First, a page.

When the attack is directed against the landlords, it is rather made upon their property than their houses or persons.

“ Was the destruction of property (Serjeant Lloyd is asked) chiefly levelled against the landlords or the tithe-owners ?The property that was consumed when I was in Cork (he replies) was in the instances where distress had been made for rent, and drawn off; it was very frequently consumed : when tithes have been drawn in kind, they also have been consumed.” -Ibid., p. 112.

Bishop Woodward, in his pamphlet on the Whiteboys of 1787, says, that in the county of Cork, at that time,

so general a terror of violence from the common people prevailed, that few persons, if any, thought it prudent to distrain for rent, or to process for debt." He adds in a note, that “one gentleman made the attempt [to distrain for rent], but I have good information that a notice was fixed up in the adjoining town forbidding any person to buy the goods; and the agent was under the necessity of procuring a party of soldiers to guard the corn distrained.”—p. 83.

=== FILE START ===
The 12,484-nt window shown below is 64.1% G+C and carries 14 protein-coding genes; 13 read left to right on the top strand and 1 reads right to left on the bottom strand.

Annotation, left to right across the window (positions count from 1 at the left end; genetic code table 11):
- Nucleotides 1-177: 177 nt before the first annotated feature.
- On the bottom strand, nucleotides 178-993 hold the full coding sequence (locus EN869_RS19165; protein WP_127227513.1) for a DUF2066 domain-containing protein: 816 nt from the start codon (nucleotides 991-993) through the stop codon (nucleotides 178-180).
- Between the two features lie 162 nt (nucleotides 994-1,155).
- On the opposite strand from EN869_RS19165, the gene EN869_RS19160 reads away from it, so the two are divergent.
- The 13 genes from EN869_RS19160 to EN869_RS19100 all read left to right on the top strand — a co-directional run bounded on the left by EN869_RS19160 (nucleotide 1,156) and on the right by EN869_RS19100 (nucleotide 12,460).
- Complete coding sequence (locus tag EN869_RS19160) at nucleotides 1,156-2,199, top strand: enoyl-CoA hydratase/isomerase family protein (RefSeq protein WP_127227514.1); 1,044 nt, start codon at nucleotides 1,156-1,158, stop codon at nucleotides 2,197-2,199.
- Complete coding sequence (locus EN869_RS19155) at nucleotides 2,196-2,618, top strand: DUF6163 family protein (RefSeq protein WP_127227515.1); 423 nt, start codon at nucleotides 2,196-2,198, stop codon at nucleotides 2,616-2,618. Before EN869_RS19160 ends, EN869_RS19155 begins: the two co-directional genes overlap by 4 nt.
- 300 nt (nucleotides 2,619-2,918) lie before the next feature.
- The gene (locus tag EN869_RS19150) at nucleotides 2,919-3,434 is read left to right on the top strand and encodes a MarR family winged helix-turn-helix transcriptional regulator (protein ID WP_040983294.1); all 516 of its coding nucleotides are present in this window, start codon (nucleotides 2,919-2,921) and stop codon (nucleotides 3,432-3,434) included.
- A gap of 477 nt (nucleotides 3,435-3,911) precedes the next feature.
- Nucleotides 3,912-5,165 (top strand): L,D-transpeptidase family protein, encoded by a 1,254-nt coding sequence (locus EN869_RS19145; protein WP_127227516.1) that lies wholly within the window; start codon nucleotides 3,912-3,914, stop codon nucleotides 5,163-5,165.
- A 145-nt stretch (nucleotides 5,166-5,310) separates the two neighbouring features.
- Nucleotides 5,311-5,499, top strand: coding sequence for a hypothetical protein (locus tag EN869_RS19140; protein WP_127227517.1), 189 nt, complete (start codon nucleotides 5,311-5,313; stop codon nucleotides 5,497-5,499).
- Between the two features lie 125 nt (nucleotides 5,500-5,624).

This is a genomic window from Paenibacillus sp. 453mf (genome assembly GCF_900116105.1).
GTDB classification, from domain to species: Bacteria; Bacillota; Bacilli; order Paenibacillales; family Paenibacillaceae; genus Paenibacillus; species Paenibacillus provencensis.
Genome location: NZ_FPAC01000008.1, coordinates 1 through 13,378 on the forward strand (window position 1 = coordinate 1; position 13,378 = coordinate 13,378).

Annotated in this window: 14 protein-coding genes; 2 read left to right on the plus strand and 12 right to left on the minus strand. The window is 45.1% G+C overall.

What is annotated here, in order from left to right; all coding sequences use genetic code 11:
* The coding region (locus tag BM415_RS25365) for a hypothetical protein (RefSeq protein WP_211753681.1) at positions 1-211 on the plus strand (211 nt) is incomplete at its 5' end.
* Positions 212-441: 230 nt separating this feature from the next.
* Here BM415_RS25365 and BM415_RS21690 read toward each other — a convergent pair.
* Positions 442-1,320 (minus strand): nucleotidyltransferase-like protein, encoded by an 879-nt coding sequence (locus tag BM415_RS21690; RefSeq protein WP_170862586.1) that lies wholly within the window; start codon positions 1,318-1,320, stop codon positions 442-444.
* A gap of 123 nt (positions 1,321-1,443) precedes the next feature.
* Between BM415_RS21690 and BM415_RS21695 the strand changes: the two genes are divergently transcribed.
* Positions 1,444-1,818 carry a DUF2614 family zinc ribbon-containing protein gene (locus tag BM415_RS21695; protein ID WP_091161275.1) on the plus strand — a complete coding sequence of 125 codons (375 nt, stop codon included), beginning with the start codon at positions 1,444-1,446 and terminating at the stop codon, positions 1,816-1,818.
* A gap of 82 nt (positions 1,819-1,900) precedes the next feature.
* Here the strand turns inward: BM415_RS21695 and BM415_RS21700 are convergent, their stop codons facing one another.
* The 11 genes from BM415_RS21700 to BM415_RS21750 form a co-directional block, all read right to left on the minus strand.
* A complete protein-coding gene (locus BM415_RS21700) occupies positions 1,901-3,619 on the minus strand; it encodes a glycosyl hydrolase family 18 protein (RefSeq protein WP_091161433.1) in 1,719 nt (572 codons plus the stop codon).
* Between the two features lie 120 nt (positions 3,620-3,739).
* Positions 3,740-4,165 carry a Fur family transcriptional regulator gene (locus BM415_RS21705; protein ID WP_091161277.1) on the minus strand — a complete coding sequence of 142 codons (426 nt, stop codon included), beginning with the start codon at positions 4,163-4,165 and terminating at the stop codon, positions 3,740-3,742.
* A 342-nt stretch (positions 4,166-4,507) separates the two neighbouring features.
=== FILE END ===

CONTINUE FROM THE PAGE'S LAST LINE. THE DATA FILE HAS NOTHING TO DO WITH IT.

The Whiteboys have probably been of opinion with Jonathan Wild, that mischief is too valuable a thing to be wasted ; and hence they have rarely committed a crime without an object, or attacked a powerful person when their end could be equally well attained by attacking a weak one. They have evidently sought in general not to provoke any unnecessary hostility. Hence, at seasons of the greatest disturbances, strangers settled in the county, and not mixed up with dealings in land, or mere passing wayfarers, are suffered to remain unharmed. The evidence of Mr. Griffith, the engineer, will explain this point.